It has been said of late that if a network doesn’t secure Comcast Corp., the nation’s largest MSO, then it will have a tough time even getting a foot in the door to start talks with the remaining cable providers.
Perhaps these folks haven’t considered The Sportsman Channel (TSC) and how we had already secured the remaining cable operators: Time Warner Cable, Charter Communications Inc., Adelphia Communications Corp., Cox Communications Inc. and 14 other of the top 25 MSOs, all without the security or assistance of having Comcast. We are living proof that channels can survive without Comcast, contrary to the belief of many. TSC has been around for over two years and our channel, which is dedicated exclusively to hunting and fishing programming, is not just surviving, but flourishing.
Other start-up networks tend to have the approach of “If you have Comcast, they will come.” Securing carriage is the key, but there is a formula: Provide a superior quality channel with lower subscriber fees that draws subscribers. Our team focuses on quality customer service and first-class marketing tactics to our affiliates, for an “If you can prove yourself, they will come” approach.
Another successful method for an independent channel employed at TSC was setting the launch date and keeping it.
The date never moved, even though we didn’t have any agreements signed when the champagne popped on April 7. Our team approached the launch with 100% confidence in our product.
It certainly didn’t take long after we drank the champagne for us to secure our first contracts with the National Cable Television Cooperative. This gained the attention of MSOs in the top 10 — and eventually deals were struck in 2004.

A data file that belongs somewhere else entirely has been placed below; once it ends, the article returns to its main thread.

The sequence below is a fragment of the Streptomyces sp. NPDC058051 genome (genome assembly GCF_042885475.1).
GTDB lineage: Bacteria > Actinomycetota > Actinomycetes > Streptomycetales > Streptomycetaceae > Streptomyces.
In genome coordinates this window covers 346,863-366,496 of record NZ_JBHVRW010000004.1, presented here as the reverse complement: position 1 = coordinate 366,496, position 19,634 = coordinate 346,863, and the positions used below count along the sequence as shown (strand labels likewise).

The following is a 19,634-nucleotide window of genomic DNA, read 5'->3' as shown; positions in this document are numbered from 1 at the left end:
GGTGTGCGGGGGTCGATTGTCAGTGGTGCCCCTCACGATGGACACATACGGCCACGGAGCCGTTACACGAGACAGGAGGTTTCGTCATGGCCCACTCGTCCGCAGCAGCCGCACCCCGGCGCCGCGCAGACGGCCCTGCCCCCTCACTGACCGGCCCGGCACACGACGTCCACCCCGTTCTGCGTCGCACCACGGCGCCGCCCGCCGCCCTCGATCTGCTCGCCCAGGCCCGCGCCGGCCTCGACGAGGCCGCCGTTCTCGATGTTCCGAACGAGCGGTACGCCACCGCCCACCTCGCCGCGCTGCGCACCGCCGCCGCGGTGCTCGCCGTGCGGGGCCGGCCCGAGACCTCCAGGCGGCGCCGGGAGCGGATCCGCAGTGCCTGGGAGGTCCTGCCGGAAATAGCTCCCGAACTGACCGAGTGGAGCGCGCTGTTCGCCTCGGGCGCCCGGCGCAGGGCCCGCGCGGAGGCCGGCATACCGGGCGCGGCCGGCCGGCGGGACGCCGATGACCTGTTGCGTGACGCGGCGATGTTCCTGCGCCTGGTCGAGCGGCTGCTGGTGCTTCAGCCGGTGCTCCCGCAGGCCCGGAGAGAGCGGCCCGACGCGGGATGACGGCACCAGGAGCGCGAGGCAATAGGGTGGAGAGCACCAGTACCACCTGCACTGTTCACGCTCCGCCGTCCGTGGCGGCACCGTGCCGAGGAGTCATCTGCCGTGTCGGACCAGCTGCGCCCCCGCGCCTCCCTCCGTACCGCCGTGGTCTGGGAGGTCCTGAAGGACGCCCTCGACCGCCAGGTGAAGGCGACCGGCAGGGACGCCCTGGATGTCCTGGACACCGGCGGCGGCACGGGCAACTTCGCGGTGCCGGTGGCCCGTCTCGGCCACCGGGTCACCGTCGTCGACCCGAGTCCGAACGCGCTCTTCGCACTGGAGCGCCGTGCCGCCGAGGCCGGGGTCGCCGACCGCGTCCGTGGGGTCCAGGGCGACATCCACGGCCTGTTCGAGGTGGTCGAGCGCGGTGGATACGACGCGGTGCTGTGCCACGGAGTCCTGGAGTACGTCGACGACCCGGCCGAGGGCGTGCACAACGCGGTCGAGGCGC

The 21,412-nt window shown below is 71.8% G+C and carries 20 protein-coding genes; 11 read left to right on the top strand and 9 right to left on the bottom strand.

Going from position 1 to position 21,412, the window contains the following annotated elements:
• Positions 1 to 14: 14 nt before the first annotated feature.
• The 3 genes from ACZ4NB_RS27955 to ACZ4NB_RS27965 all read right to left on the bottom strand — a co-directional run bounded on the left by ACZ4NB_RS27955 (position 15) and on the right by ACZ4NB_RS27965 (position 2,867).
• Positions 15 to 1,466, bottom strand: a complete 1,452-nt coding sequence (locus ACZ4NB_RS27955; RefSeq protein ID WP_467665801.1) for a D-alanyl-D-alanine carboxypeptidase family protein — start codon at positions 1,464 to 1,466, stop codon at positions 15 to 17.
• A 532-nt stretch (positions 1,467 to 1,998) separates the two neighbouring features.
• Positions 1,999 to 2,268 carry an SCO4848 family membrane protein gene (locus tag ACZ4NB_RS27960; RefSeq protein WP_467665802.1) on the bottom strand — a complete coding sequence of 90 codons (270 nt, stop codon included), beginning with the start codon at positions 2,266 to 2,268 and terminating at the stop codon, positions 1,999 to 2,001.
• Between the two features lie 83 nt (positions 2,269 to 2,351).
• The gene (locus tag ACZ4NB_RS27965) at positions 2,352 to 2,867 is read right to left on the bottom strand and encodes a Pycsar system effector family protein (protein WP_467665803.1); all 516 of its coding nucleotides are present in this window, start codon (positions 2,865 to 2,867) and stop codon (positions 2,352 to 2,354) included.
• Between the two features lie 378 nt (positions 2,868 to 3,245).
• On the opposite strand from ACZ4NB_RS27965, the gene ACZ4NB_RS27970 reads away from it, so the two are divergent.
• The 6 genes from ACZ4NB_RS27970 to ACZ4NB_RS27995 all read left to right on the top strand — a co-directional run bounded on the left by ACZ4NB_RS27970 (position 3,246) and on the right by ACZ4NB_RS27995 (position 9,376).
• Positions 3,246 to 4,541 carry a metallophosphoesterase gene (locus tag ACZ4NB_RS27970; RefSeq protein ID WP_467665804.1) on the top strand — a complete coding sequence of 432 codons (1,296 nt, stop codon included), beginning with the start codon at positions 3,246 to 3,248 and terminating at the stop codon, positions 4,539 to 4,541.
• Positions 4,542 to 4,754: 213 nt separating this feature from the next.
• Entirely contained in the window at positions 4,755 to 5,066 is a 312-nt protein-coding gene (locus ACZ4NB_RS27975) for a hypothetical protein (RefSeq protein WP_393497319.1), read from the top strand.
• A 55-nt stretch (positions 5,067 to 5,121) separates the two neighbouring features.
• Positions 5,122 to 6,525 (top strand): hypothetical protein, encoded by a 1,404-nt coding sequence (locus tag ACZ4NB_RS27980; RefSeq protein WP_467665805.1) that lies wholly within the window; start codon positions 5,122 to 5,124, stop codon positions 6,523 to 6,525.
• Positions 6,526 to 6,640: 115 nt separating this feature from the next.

We just recently completed our agreement with Comcast, which makes them the last of the top five MSOs to come on board, not the first. This proves that we didn’t need a deal with them to validate our channel or secure distribution with other MSOs.
Some pessimists believe Comcast only launches channels if it is financially involved. TSC is an independent, and Comcast is, after all, still a business. It will launch channels that it believes will keep it competitive and increase subscriber counts.
No one knows better than me that starting a new channel in this market is a daunting and difficult task. But it can be done, and I am not sure if holding Comcast responsible is entirely the reason for the high level of complexity we experience as channel presidents.
That’s especially true since there are 70 million other cable subscribers, plus another 25 million DBS subscribers out there.
Just because you are unable to be first to reel in a big fish doesn’t mean the ocean won’t provide you with a worthy catch.
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